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Beginning C++ Through Game Programming, Second Edition 2nd Edition

4.2 out of 5 stars 70 customer reviews
ISBN-13: 978-1598633603
ISBN-10: 1598633600
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Editorial Reviews

About the Author

Michael Dawson has worked as both a programmer and a computer game designer and producer. In addition to real-world game industry experience, Dawson earned his bachelor's degree in Computer Science from the University of Southern California. He currently teaches game programming and design to students of all ages through UCLA Extension courses and private lessons. Visit his Web site at www.programgames.com to learn more or to get support for any of his books.

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Product Details

  • Paperback: 384 pages
  • Publisher: Cengage Learning PTR; 2 edition (December 28, 2006)
  • Language: English
  • ISBN-10: 1598633600
  • ISBN-13: 978-1598633603
  • Product Dimensions: 9.1 x 7.4 x 0.9 inches
  • Shipping Weight: 1.8 pounds
  • Average Customer Review: 4.2 out of 5 stars  See all reviews (70 customer reviews)
  • Amazon Best Sellers Rank: #1,192,728 in Books (See Top 100 in Books)

Customer Reviews

Top Customer Reviews

By John Knepper on January 7, 2010
Format: Paperback
I've been programming in perl for years, but I was ready to move on to bigger and better things. Wanting to learn C++, I was in search of a 'good' programming book, whether it go to an intermediate level or just the basic fundamentals, that a person looking into learning C++ would want. What more could stick out than a programming book that not only teaches you the C++ language, but the basic tenants of game programming? Here's the 'deal'. As a person with a lot of prior programming experience, I can say this book is huge when it comes to teaching you the basic fundamentals, and I mean for you to take the word basic to its very most possible meaning. This book is a bit more on the 'technical' side, and should probably be for a person who is fairly new to programming, can't stand scanning through long code excerpts, or wants to connect the dots; if they had thrown themselves into the realm of programming in the past without taking the time to acquaint themselves with the foundations.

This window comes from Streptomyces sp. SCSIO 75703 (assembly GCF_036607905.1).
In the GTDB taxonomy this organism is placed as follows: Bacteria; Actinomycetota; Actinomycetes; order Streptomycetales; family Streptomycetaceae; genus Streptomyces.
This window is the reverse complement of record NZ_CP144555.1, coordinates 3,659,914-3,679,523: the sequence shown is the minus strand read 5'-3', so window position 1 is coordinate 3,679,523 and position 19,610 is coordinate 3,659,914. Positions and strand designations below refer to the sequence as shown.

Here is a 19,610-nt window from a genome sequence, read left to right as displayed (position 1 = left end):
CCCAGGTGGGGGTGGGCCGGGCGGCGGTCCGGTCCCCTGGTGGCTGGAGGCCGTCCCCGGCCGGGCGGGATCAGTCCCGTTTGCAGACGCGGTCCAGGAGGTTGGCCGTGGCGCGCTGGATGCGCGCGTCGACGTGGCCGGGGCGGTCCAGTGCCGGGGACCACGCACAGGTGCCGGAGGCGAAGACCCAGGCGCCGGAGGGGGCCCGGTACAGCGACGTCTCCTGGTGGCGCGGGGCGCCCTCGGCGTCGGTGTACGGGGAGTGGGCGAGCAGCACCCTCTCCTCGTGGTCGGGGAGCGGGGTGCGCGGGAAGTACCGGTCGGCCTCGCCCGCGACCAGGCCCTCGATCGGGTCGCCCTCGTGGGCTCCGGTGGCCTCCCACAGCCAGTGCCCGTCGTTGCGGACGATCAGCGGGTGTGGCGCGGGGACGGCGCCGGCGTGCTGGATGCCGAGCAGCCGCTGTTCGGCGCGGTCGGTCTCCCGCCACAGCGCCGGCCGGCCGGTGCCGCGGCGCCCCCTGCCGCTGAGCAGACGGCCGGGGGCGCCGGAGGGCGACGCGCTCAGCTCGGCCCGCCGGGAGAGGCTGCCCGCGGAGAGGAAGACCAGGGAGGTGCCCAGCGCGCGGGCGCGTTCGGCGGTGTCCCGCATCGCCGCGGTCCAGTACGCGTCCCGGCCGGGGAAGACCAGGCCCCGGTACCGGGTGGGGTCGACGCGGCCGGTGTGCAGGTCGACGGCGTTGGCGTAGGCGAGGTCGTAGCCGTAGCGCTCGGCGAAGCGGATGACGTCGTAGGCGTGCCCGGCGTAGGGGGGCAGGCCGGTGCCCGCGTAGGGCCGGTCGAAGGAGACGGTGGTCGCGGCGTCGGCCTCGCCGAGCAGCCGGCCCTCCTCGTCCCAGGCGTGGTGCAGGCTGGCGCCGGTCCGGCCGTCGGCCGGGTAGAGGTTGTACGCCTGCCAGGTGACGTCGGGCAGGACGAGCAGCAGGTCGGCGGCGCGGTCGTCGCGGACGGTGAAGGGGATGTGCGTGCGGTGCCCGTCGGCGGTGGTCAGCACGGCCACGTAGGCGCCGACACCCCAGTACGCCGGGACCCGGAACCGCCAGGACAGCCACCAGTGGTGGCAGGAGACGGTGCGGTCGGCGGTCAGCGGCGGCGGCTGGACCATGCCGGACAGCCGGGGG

The first eight chapters are almost beautiful. I really enjoyed going through those simple things that you haven't seen since your first introductory programming class in college. When you get to chapters nine and ten, the book gets a little rough. It does a good job of explaining the topics of chapter nine, like dynamic memory allocation, memory leaks, etc, but it's not as thorough, so I could see that a 'true' beginner could possibly get lost. The chapter 'does' explain everything, but you have to be more careful and pay much closer attention to the words you're reading or you might be left asking 'why' in the heck some things are the way they are.

One thing this book lacks is a good, solid introduction to the C++ language.
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Format: Paperback Verified Purchase
I have read C++ for dummies and this book was actually easier to read than that. Not only was the language that much clearer but it covered nearly every aspect of C++ console programming. But therein lies the one flaw. It is called C++ Through Game Programming, but the closest you can get to a game right from this book is a text-based adventure. It may seem a little misleading, but nowhere on or in the book does it mention visual/graphical work or tutorials. Great book for the basics though!